This move allowed Overstock to increase choice and depth, thereby creating a more compelling customer experience without raising cost or sacrificing flexibility.
As partner relationships are based on a loose affiliation, as opposed to being governed by formal contracts with set order quantities and periods of supply, Overstock maintains the flexibility to change or refresh its product mix. It also means Overstock only pays for what is sold, rather than having to buy stock up front.
This efficient model is one of the reasons why, when compared to many other online retail operations, Overstock has relatively strong margins and profitability.
Clarity and usability
A rapidly changing selection with millions of different products has the potential to become a messy and difficult shopping experience – the very opposite of the simplicity and ease that so many consumers crave.
Overstock has managed to avoid falling into this trap by developing a website that is highly functional, intuitive and easy to use.
Search functionality, for example, works well, and the ability to filter on different product attributes makes it easy to find desired items.
There are plenty of reviews, tips, Q&As, and social media inspiration to keep shoppers informed and entertained as they look through the site. This engagement adds to the entertainment factor created by the treasure hunt mentality.
All of this means Overstock’s website experience is highly rated and gets better scores than the likes of Walmart, eBay and many other large retailers that have invested significant amounts in online technology.
There are a few lessons other retailers can learn from Overstock.
The first is the need for newness. Overstock’s offer rarely looks tired or gets boring because it is fluid and ever-changing. This matters to consumers who need excitement and stimulation.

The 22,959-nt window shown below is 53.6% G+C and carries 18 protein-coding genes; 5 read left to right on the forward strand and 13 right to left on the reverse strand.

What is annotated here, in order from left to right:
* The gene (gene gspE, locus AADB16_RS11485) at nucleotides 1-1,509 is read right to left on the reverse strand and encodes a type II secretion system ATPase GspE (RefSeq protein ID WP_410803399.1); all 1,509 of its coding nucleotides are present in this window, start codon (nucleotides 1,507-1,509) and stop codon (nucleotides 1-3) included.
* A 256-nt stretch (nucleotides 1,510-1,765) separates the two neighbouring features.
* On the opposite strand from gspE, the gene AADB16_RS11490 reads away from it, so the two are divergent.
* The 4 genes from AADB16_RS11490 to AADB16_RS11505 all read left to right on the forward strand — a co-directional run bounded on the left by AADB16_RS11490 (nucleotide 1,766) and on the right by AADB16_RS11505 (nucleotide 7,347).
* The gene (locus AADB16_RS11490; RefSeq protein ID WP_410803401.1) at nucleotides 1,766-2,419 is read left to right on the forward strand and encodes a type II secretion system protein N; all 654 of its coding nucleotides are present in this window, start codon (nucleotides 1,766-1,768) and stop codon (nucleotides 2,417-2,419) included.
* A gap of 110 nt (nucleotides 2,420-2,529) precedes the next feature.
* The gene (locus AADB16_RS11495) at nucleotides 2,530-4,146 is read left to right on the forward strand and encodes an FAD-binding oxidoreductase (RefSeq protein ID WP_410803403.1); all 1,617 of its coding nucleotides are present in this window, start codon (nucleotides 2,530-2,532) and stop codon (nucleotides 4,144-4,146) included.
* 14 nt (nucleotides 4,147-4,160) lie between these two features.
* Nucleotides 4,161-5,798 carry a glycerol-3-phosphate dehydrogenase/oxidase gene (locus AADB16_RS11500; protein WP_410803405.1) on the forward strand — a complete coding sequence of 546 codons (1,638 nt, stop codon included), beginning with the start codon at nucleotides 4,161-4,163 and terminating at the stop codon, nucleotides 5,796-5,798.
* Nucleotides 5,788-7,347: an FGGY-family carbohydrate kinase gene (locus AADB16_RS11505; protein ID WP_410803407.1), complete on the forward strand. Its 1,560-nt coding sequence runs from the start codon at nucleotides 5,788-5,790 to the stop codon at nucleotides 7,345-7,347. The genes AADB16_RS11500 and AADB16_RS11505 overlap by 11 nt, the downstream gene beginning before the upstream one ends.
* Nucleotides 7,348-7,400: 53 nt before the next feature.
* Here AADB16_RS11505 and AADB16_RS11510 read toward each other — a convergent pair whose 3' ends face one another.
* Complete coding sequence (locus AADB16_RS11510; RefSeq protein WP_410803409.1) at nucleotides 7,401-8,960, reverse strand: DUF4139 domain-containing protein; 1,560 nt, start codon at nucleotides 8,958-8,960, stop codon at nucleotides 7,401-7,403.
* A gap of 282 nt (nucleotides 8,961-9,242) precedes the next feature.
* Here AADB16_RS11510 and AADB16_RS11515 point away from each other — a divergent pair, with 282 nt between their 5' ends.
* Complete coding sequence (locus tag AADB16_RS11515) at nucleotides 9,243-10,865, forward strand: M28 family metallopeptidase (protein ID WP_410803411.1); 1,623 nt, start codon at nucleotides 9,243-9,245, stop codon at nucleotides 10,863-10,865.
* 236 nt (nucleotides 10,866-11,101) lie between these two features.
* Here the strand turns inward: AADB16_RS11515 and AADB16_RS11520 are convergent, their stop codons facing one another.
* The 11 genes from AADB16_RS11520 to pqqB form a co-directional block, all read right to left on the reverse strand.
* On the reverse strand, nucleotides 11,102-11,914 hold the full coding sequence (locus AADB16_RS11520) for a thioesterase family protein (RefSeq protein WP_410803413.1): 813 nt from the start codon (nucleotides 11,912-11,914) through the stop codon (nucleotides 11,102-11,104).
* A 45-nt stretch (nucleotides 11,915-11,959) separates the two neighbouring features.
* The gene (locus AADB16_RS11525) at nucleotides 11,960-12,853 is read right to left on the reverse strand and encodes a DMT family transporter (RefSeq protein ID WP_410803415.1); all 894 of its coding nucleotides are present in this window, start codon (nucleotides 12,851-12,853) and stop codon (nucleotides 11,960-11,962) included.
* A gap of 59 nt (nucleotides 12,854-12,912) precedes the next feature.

The second is maintaining flexibility. When it wanted to increase its range, Overstock teamed up with partners rather than doing everything itself. Not only does this ensure that its capital is not tied up in buying stock, but it also allows it to make rapid changes without too much operational pain.
The third is looking for incremental gains. Overstock has used the success of its main site to develop smaller affiliated websites like Worldstock Fair Trade, which sells products made by artisans. Individually, these small initiatives don’t make a huge revenue contribution, but collectively they help drive growth and profitability.
Ultimately, Overstock proves the point that retail is full of hidden gems. Sometimes it is necessary to look beyond the obvious players for lessons in how to succeed.
Neil Saunders is a retail analyst and consultant. He currently serves as Managing Director of the research firm GlobalData, where he oversees the development of the company’s retail proposition and its research output. He also works with clients to help them understand the retail, shopper and market landscape.
Neil is a founding partner of Prasentia, a firm that works with clients to help them communicate more effectively. Outside of work, Neil is an advisory board member for the faculty of business and law at the University of Southampton, an Honorary Lecturer at the University of New Hampshire, and a Visiting Fellow at the University of Surrey.